Thursday, October 1, 2015

Gawain at Camelot

(Many versions of the Grail legend exist, with various authors each selecting and arranging elements to suit a personal interpretation. This is my attempt.)

Gawain's Further Adventures in the Wild; a Nap; a Return

As Gawain journeyed closer to Camelot, some of the blighted look lifted from the land. It no longer appeared barren, and the fields and trees took on the green of early spring, though the air was chill and few birds sang. Gawain made steady progress until early afternoon, when he stopped in a glade to let Gringolet rest, seating himself beneath an apple tree. He heard the sound of bees buzzing somewhere nearby; the glade itself seemed warmer than the open lands he had been passing through, and soothed by the warmth and the murmuring of bees, he fell into a light slumber.

As he dozed, a dream, or perhaps it was a vision, came to him, and he thought he was once again in the hall of Corbenic at night, with the shadows thick in the corners and a pale moonlight streaming through the windows. Before him, Gawain saw the bleeding lance of the strange procession he had witnessed standing upright of its own accord, the blood flowing into the cup that contained it at the base. Gawain saw no one in the empty hall, but he heard someone weeping. Then it was as if he had come back quite suddenly to himself, there beneath the tree, and there was the sound of a galloping horse fast approaching.

A maiden, very fleet, ran swiftly across the glade in front of him, pursued by a knight covered in black armor from head to toe. In the twinkling of an eye, she threw something behind her before disappearing into the trees, and the horse pulled up short, rearing and plunging. As the knight struggled to control the animal, Gawain sprang up with a shout and drew his sword in challenge. But then Gawain opened his eyes, and though he was somehow on his feet, the glade was as empty and quiet as it had been before, except for the droning bees, and though his hand was on his sword, he had not drawn it.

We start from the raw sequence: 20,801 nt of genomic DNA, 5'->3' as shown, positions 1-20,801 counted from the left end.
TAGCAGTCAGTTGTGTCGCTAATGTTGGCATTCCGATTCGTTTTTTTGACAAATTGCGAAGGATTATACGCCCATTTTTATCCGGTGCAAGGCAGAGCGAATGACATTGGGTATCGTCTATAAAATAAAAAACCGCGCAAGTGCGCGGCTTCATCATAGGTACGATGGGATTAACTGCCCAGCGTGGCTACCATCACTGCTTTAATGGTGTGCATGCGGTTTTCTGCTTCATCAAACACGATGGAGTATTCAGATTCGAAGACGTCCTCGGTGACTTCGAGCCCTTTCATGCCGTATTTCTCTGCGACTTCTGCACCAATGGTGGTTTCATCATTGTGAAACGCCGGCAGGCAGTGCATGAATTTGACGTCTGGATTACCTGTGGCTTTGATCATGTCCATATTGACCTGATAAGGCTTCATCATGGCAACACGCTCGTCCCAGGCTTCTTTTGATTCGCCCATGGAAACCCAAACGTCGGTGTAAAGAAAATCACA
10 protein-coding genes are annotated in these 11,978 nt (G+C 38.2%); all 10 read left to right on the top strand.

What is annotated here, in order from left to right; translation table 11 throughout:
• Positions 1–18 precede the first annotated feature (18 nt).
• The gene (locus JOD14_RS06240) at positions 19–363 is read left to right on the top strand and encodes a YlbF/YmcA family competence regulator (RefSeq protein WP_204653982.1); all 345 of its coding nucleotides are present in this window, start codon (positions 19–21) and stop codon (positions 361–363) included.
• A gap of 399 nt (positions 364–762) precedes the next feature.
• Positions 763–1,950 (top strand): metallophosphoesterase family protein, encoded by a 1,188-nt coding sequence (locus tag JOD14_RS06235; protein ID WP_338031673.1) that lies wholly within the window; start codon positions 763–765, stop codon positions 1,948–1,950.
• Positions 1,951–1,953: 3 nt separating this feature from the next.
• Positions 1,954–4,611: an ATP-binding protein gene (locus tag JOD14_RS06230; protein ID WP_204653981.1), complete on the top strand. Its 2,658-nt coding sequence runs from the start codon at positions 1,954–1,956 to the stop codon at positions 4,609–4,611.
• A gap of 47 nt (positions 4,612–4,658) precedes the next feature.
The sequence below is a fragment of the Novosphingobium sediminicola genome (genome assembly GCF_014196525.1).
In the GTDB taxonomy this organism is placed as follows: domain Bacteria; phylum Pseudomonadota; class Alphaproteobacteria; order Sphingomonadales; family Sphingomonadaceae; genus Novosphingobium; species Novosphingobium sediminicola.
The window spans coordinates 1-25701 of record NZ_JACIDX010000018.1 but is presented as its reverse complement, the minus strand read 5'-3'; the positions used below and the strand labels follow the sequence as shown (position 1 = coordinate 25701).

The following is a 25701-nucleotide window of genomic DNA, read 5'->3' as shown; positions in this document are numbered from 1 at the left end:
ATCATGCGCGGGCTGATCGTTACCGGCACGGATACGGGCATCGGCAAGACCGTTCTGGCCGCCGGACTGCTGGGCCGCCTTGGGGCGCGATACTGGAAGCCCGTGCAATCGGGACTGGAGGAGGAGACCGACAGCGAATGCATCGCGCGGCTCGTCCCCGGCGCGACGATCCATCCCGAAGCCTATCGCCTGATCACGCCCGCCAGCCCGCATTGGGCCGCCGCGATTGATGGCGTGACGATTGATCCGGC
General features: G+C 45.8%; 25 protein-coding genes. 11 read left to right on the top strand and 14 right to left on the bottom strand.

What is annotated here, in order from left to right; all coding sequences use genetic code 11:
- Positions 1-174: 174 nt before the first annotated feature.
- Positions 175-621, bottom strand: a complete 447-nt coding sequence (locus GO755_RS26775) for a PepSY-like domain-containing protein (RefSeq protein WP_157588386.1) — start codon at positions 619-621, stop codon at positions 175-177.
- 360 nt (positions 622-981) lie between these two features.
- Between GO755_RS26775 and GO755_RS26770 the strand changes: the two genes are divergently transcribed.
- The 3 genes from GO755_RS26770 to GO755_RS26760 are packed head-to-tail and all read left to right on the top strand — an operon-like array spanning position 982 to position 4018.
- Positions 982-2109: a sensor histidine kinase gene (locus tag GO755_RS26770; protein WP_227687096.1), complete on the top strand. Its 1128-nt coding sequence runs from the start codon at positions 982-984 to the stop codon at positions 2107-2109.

I've been drowsing, he said to himself, and it's time to move on if I'm to reach Camelot by nightfall. But he was troubled by his dreams, even as he readied Gringolet for leaving, and he remained thoughtful even when the glade was far behind, though the lands around him grew ever more familiar and he could almost taste Camelot sweetly on the breeze. And happy would he be to arrive there, in the place he had loved so long and well. And it came to pass, when at last he came out of a small wood to the west of Camelot and looked upon its white walls, graceful towers, and flying pennants, that it was but late afternoon, and he was in time for dinner.

Gawain left Gringolet to a bowing squire in the courtyard and hurried into the King's hall. As he entered, everyone turned to see him, and a hubbub arose as the court realized that it was Gawain returned safely to them; he was greeted on the left and right by the knights and ladies of the court, and Arthur himself rose to embrace him.

Arthur said to Gawain, we no longer have to wait this day for a marvel before sitting down, for now we have one in our midst.

Glad as I am to be among you again, Gawain said, I did not think to have produced such wonderment after only a few weeks' absence.

A few weeks? exclaimed the King. Why do you talk of a few weeks?

I thought it had been no more than that, said Gawain. How long, then, have I been gone?

Truly, it has been three years since we saw you last, Arthur told him, and we thought not to see you again at all. Have you been in the land of fairy, under some enchantment all this time?

That may be, said Gawain (who had heard of such things).